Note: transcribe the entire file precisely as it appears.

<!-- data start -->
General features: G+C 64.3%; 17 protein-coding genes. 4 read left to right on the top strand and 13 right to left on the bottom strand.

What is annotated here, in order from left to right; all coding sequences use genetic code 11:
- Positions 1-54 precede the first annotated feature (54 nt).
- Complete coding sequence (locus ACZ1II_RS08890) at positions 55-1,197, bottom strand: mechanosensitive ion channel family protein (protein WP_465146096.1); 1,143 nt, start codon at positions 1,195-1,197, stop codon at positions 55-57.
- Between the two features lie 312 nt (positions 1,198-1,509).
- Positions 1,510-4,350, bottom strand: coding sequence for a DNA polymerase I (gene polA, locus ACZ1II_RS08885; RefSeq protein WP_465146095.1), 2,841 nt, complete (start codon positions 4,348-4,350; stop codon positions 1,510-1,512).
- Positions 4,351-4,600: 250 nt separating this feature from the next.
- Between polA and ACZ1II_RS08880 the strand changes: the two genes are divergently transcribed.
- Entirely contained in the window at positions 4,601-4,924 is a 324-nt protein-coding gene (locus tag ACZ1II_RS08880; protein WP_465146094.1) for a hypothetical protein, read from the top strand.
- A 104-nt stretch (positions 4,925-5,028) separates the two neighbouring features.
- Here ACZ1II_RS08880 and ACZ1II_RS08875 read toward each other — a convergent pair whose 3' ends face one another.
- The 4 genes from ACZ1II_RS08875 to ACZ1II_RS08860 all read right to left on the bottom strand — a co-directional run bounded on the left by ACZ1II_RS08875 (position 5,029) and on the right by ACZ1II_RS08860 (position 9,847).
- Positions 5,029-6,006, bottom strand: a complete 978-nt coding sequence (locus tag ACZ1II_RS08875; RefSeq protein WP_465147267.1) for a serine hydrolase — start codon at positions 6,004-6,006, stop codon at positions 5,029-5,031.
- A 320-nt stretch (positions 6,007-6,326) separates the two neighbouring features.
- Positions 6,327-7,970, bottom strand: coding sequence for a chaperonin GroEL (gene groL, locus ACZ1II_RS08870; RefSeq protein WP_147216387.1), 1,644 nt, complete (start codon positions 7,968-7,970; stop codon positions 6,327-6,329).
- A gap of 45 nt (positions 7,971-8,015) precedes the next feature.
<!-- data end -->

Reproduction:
General features: G+C 64.3%; 17 protein-coding genes. 4 read left to right on the top strand and 13 right to left on the bottom strand.

What is annotated here, in order from left to right; all coding sequences use genetic code 11:
- Positions 1-54 precede the first annotated feature (54 nt).
- Complete coding sequence (locus ACZ1II_RS08890) at positions 55-1,197, bottom strand: mechanosensitive ion channel family protein (protein WP_465146096.1); 1,143 nt, start codon at positions 1,195-1,197, stop codon at positions 55-57.
- Between the two features lie 312 nt (positions 1,198-1,509).
- Positions 1,510-4,350, bottom strand: coding sequence for a DNA polymerase I (gene polA, locus ACZ1II_RS08885; RefSeq protein WP_465146095.1), 2,841 nt, complete (start codon positions 4,348-4,350; stop codon positions 1,510-1,512).
- Positions 4,351-4,600: 250 nt separating this feature from the next.
- Between polA and ACZ1II_RS08880 the strand changes: the two genes are divergently transcribed.
- Entirely contained in the window at positions 4,601-4,924 is a 324-nt protein-coding gene (locus tag ACZ1II_RS08880; protein WP_465146094.1) for a hypothetical protein, read from the top strand.
- A 104-nt stretch (positions 4,925-5,028) separates the two neighbouring features.
- Here ACZ1II_RS08880 and ACZ1II_RS08875 read toward each other — a convergent pair whose 3' ends face one another.
- The 4 genes from ACZ1II_RS08875 to ACZ1II_RS08860 all read right to left on the bottom strand — a co-directional run bounded on the left by ACZ1II_RS08875 (position 5,029) and on the right by ACZ1II_RS08860 (position 9,847).
- Positions 5,029-6,006, bottom strand: a complete 978-nt coding sequence (locus tag ACZ1II_RS08875; RefSeq protein WP_465147267.1) for a serine hydrolase — start codon at positions 6,004-6,006, stop codon at positions 5,029-5,031.
- A 320-nt stretch (positions 6,007-6,326) separates the two neighbouring features.
- Positions 6,327-7,970, bottom strand: coding sequence for a chaperonin GroEL (gene groL, locus ACZ1II_RS08870; RefSeq protein WP_147216387.1), 1,644 nt, complete (start codon positions 7,968-7,970; stop codon positions 6,327-6,329).
- A gap of 45 nt (positions 7,971-8,015) precedes the next feature.